Capital is something that is grown in businesses and groups of for-profit industries. This is because of the organized labor practices which involve the socially acceptable - and socially encouraged - prospect of working for someone else, of having a job. In a capitalistic society, having a job is celebrated, where not having one is not. With this being said, Capital is not grown or developed by a chance occurence that everyone has. Capital is not unbiased or based on a system of random equality - capital and it's development, is rigged. The odds of developing capital are against those who do not already have it. A capitalistic society will commonly have us, the people looking for capital, believe that capital is something that happens to everyone randomly at different times - like a game of Roulette, where everything is chance. We think of it as something that either happens or doesn't, without looking critically at how capital is actually analogous with investments and/or heredity. To have capital is to have an invested, continuing process of growth based on previous growth experiences, rather than random luck. This explains why many times the rich keep getting richer - because of this continual nature of capital growth.

Capital guides our understanding of the world and other social institutional structures. Bordieu argues that we can't begin to see social structures clearly without first looking at capital in all of its forms. This is because economic exchanges in capitalism become most important in a capitalist society. In this way, cultural and all other kinds of exchanges exist in a hierarchical position to economy, with economic exchanges being of the top-most importance. Economic capital is therefore a facilitator for cultural capital.

There are several different ways in which one's capital can be expressed, however. These ways are economic capital (the access to money and wealth), cultural capital (the use of institutions like education to benefit oneself and one's kin), and social capital (knowing and making connections which lead to the two previous forms of capital). While some kinds of capital are lost when a person dies (embodied cultural capital), others exist on for one's own kin and legacy.

This complex understanding of capital can be related to why there is an intelligence difference between children of different classes, as well, or why capital is not widely shared by the masses. Types of social capital help to keep the group of elites in their positions, though these positions are maintained by every person in the group. While we as a culture tend to view economic capital as the only things worth talking about, it is extraordinarily important to talk about how capital is distributed and used to create a kind of culture of capital. Without this discussion, we return to a discussion of individualistic tendencies, where the individual is blamed for their own position in society without a critical glance at the social structures which maintain the hierarchy.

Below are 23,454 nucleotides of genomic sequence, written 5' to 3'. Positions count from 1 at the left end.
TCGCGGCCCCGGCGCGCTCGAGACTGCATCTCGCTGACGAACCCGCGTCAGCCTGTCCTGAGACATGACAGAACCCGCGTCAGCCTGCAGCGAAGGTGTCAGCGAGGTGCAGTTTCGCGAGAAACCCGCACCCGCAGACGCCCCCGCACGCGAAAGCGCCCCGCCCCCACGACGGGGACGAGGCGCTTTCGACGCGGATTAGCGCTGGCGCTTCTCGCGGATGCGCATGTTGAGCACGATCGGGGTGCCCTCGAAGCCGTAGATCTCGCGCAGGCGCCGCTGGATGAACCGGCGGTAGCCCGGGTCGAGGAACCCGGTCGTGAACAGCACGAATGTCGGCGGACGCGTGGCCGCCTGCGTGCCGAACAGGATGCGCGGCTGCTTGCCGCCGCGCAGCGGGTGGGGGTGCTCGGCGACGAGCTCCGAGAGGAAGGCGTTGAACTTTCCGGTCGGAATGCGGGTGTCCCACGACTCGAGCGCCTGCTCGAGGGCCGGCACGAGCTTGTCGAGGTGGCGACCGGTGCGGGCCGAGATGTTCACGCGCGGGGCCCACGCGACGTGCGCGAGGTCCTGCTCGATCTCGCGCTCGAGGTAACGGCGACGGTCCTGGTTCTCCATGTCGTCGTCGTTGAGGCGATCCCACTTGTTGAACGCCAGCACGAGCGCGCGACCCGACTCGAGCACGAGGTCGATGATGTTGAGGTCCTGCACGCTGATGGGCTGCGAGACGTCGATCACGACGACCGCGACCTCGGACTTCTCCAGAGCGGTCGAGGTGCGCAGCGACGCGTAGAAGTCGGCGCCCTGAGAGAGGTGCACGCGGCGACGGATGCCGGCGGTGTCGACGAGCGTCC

Thursday, April 10, 2014

Amazing Grace - Gut Reactions

So this was, in my opinion, the easiest article to read because of the speed at which I read. I found myself flying through this article to see what happened with Cliffie and Jonathan in this piece. It rendered me horrified and a bit confused, but not because I didn't understand anything, but rather because I don't understand who would actually permit that kind of cruelty that these people had to endure.

Throughout the reading, there were deplorable conditions in New York City where death, depression, and filth were too rampant. I think what really effected me was the waste incinerator that was placed in this neighborhood. I couldn't even imagine how I would feel if this sort of facility was in my neighborhood. And then I realized that there would be no way of this being in my neighborhood, because I don't live in such a situation as bad as this. It is almost as though no one even cares about the lives of poor. The things that Kozol was listing was just horrorfying.

To think that humans could be treated this badly in a post-civil rights era simply astounds me. At my job, I make about $5000 a year, working about 20hr a week for about 6 months. When I read that the median income of this area of the South Bronx is $7600 per year, I was really blown away and actually surprised that people could live on that little money in a year. I know how much I struggle with the amount of money that I make - and my partner makes slightly more than I do; our combined incomes keep us alive, though not thriving.

In this piece, Jonathan Kozol shows the audience only a glimpse of the social structures that are in play to keep the poor oppressed. Without too many words, we see the dilapitation of the housing, the lack of sanitation, the lack of true health care, and other rampant problems like crowding and illegal dumping. He paints a picture about how the poor are essentially forgotten about and left to rot. His story covers several cuts in welfare, destruction of property, violation of social norms, and unconventional, conventionalized deaths. This is utterly shocking and disturbing to read because the voices of these people have been nearly invisible and hardly ever heard - after all, they couldn't even be heard while they were protesting the installment of a waste incenerator which disposes of human waste products like needles, fat, and fetuses. I simply can't get over why anyone would let this happen to any community, let alone continue it.